Usain Bolt is back.
Racing against a star-studded field in which every qualifier ran faster than 10 seconds in the semifinal, Bolt successfully defended his 2008 gold medal in the 100 meters by setting a new Olympic record of 9.63 seconds.
"I executed, and that's the key," Bolt told reporters after celebrating his fourth career gold medal with a victory lap. "I stopped worrying about the start. The end is what's important."
Yohan Blake of Jamaica took silver in 9.75 seconds, with Justin Gatlin of the United States capturing bronze in 9.79 seconds. A training partner of Bolt, Blake equalled a personal best with his runner-up time. Also setting or equalling personal best times were Gatlin and Ryan Bailey of the United States, who finished fifth. Of course, with a who's who of international track stars -- largely hailing from the United States and Jamaica -- it was no surprise to see the scoreboard light up with such stellar times.
"It will take a 9.7 to even get a medal. It's mind blowing," Tyson Gay of the United States told the Daily Mail shortly before the Games. Gay burned to a personal season's best 9.80 to finish fourth. True to his prediction, all top three finishers crossed the line under 9.8 seconds.
While the 25-year-old Bolt did not better the world record mark of 9.58 seconds that he established in Berlin in 2009, he did best the 9.69 time he posted in the event at the 2008 Olympics. Despite noticeably slowing up to celebrate before even reaching the finish line during the 100-meter dash in Beijing, Bolt's time was then a world record. While that mark didn't stand very long, rumors of Bolt's lack of fitness lingered for months leading up to the games. He was defeated by Blake in the 100-meter and 200-meter races at the Jamaican Olympic Trials and revealed just days before the Olympics that he had been dealing with a back problem that had created hamstring issues. By the time that Bolt reached the track for his first 100-meter heat on Saturday morning, there were more questions swirling around him than answers.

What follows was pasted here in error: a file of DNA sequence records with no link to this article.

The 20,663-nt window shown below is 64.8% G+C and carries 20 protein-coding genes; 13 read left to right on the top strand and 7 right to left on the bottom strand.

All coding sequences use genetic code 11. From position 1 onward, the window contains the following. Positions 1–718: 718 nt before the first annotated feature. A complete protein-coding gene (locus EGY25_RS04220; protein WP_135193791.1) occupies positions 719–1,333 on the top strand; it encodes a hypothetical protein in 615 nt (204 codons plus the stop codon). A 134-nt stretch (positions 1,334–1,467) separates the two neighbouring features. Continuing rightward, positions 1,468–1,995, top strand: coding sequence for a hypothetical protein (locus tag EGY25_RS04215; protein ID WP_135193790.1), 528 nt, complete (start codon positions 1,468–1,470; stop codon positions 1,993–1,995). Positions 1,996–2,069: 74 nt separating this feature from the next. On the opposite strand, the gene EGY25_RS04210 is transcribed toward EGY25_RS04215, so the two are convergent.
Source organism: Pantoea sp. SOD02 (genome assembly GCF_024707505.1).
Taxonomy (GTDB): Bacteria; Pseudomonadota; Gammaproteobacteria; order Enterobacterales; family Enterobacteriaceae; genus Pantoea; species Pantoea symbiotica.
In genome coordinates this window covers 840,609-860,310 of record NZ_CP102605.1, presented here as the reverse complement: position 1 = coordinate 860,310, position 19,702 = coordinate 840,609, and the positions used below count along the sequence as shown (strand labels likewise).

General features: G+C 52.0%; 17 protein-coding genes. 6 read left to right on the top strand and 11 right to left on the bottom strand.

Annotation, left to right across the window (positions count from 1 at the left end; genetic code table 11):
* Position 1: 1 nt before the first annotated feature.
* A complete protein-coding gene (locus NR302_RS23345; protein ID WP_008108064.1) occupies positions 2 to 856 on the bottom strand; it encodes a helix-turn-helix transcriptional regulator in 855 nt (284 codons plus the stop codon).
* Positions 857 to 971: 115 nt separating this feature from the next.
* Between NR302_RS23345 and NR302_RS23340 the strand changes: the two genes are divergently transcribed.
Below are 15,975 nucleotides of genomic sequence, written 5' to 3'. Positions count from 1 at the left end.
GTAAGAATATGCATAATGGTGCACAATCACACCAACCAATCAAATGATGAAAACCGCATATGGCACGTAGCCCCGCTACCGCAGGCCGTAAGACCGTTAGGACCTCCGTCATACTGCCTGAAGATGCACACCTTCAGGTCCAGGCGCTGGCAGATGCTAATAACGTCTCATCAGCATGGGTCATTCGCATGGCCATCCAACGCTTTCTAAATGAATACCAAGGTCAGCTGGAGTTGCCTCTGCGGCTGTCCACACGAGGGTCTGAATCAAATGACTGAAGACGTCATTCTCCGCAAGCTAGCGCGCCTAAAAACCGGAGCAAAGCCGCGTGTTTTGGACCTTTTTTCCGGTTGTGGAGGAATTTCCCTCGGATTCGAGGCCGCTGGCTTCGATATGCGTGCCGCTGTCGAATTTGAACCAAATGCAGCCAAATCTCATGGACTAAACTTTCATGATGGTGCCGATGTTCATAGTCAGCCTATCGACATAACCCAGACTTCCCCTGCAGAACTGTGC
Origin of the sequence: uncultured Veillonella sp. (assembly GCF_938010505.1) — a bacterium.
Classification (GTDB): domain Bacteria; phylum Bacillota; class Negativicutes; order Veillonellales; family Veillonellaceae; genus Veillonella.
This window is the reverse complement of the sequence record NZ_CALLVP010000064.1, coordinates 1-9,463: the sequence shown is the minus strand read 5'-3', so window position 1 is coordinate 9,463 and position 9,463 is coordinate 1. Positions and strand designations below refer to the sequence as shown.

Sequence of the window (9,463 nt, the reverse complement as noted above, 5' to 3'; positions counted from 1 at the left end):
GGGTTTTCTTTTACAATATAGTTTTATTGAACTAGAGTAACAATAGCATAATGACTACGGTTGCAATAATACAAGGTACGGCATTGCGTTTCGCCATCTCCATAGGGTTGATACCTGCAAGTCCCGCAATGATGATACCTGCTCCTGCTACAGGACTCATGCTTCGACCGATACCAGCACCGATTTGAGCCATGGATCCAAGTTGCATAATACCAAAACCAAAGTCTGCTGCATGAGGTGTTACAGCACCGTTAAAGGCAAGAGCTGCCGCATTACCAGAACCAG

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With the world watching, Bolt delivered a resounding record-setting victory and emphatic answers to those many questions. Unfurling his long, graceful leonine strides, Bolt overtook his talented opponents despite having the fifth slowest reaction time and being mired in the pack midway through the race.
Yes, he is still the world's fastest man. Yes, he can still find that extra gear when he needs it. Yes, he still has the same joyfulness about him that so enchanted the world in 2008. And, yes, he is in the minority of people that are totally cool with Wenlock, the bizarre mascot of the London Games.
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"There's no doubt he's the greatest sprinter of all time now," gushed Richard Thompson of Trinidad and Tobago to The Associated Press after finishing seventh in the 100. The only person who may want to argue with Bolt's claim is Carl Lewis, the only other sprinter with back-to-back gold medals in the 100 meters (1984, 1988). Not long before the London Games, Lewis expressed doubts that Bolt would be able to repeat as Olympic champ.
Having successfully repeated in the 100 meters, Bolt now turns his attention to the 200 meters and the 4x100-meter relay. In 2008, Bolt won all three events in world-record time. When reporters finally tracked Bolt down, he shared a message that he'd given Blake, who will be competing against him in the 200.
"I told him (Blake) that he wont beat me in the 200," Bolt said, via Audrey Snyder of USA Today. "That's what I do."
Any remaining doubters should take note of the verb tense. Bolt isn't talking about what he did. Rather, he's talking about what he currently does. Stay tuned.